Collected Hemlocks – Mother and Daughter

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I was trying to come up with a catchy title for this blog and could not come up with a good one.   The mother and daughter, although a little cheesy, seemed to be appropriate for this pair of trees.   This was the pair of trees I worked on in Spring of this year with my friend Brian  Hemlock, Blues Music, and Great Company.  

Brian and I had plan on selling this tree at a bonsai auction and we intentionally priced it high knowing that this tree will eventually become a great one.  Brian originally bought it from a collector and then I prepared it for the auction.  Of course it takes some imagination, deep pocket, and lots of muscle to take this home (it’s was still in it’s raw unspotted collected soil and very heavy), sadly it did not go home with a new owner but instead I bought the tree from Brian and it stayed in my possession.  I’m completely happy with that.

After the initial styling six months ago, this tree continued to grow healthy and had filled out much more.  I figured it’s healthy enough to do a more refined styling.

Here’s my  thought process on this for this recent work:

  1. The bigger tree (Mom) has some nice subtle movement to the trunk and the bark on the 3/4 lower half is the older looking bark.  Branches are thin and limber.  I pulled them down more to give it the older feel (as if snow have weighted it down for long periods of time that it just stay there).  Doing this also helped narrow down the entire tree’s profile and gives it more of an alpine feel to it.   I also moved the lowest branch to the left in a way that it does not interfere with the braches of th smaller tree.  It also filled the empty space between them.  Eventually, as  it continues to get refined,  I will continue to narrow the profile and continue to lower some of the upper branches.    I also have to prop the bottom of the pot to correct the stance of the tree.
  2. The smaller tree (daughter) is a much younger tree and I had to decide to keep it or not.   It has a couple of interesting bends and one very heavy looking branch to the left.   I decided to keep it, for one, it provides an interesting perspective to the whole piece.  I’ve imagined  these trees as two trees distant from each other, the larger one closer to me and the smaller farther away.   It will be potted in a way to create a scene in a mountain.    I wired the tree branches to follow the same movement and direction as the bigger one.   At first I was going to remove the large heavy branch on the left but I kept it to create the balance not only for the small tree but to the entire composition.  I had to reduce the thickness of that branch however to make it more appropriate for the tree’s trunk.  I kept the live portion where the remaining branches are attached and cut away (the bottom part).  I then used the remaining branches to cover that branch to not make it too obvious.  I also propped up the tree from the ground to give it a distance from the larger one and to show off another bend on the lower section.  As I write this and looking at the photo, I can see how the upper section is very straight compared to the whole tree, next time I work on it, I will give that upper section a bend, that will emulate the larger tree.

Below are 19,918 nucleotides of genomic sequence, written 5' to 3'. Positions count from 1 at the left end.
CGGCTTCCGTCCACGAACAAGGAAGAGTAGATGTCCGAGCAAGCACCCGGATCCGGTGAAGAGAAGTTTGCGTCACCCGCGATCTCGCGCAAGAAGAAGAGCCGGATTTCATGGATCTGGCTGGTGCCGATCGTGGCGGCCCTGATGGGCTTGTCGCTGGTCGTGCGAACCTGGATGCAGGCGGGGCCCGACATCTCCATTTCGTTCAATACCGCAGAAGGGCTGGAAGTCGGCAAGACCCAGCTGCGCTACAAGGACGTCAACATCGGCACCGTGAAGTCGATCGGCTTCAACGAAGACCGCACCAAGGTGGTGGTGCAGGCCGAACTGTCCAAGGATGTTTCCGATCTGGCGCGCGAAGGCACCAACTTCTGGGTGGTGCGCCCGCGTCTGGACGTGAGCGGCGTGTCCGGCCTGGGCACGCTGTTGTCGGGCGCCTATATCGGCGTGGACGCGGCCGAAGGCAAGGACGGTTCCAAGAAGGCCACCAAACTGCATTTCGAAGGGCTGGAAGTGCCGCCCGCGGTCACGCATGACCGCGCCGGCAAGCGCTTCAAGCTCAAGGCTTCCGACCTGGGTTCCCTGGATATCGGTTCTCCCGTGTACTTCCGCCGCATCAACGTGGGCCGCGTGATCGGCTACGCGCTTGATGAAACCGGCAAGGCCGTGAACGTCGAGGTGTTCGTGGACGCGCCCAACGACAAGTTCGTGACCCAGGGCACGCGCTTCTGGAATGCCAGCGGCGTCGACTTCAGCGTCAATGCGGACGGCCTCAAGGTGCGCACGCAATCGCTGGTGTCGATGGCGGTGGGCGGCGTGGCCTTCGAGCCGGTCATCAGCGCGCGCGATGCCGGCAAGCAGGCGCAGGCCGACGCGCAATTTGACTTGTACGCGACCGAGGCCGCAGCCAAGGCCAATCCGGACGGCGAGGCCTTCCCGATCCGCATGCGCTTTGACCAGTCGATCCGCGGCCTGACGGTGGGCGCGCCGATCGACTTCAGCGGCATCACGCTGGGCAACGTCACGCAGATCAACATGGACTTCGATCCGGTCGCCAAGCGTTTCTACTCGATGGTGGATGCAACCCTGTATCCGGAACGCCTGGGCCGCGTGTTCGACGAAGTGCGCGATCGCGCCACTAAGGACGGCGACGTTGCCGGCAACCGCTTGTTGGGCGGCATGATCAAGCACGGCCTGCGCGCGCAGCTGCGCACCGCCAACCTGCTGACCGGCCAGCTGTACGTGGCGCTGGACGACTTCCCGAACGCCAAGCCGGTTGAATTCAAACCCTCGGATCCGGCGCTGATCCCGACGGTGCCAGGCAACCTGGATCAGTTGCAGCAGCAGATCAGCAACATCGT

I hope to repot this tree late winter or early spring.  I have a lava rock that I might use for this and will add to the mountain scene I’m creating for this piece.

I would be fun to take it back at the auction then and see how much it will go for.  By then I will probably quadruple the price I used as a reserve……Nah, I will keep this one for a while.

Published by tony bonsaiko

My little trees are my daily reminders of our grand connection to this beautiful and mysterious universe.

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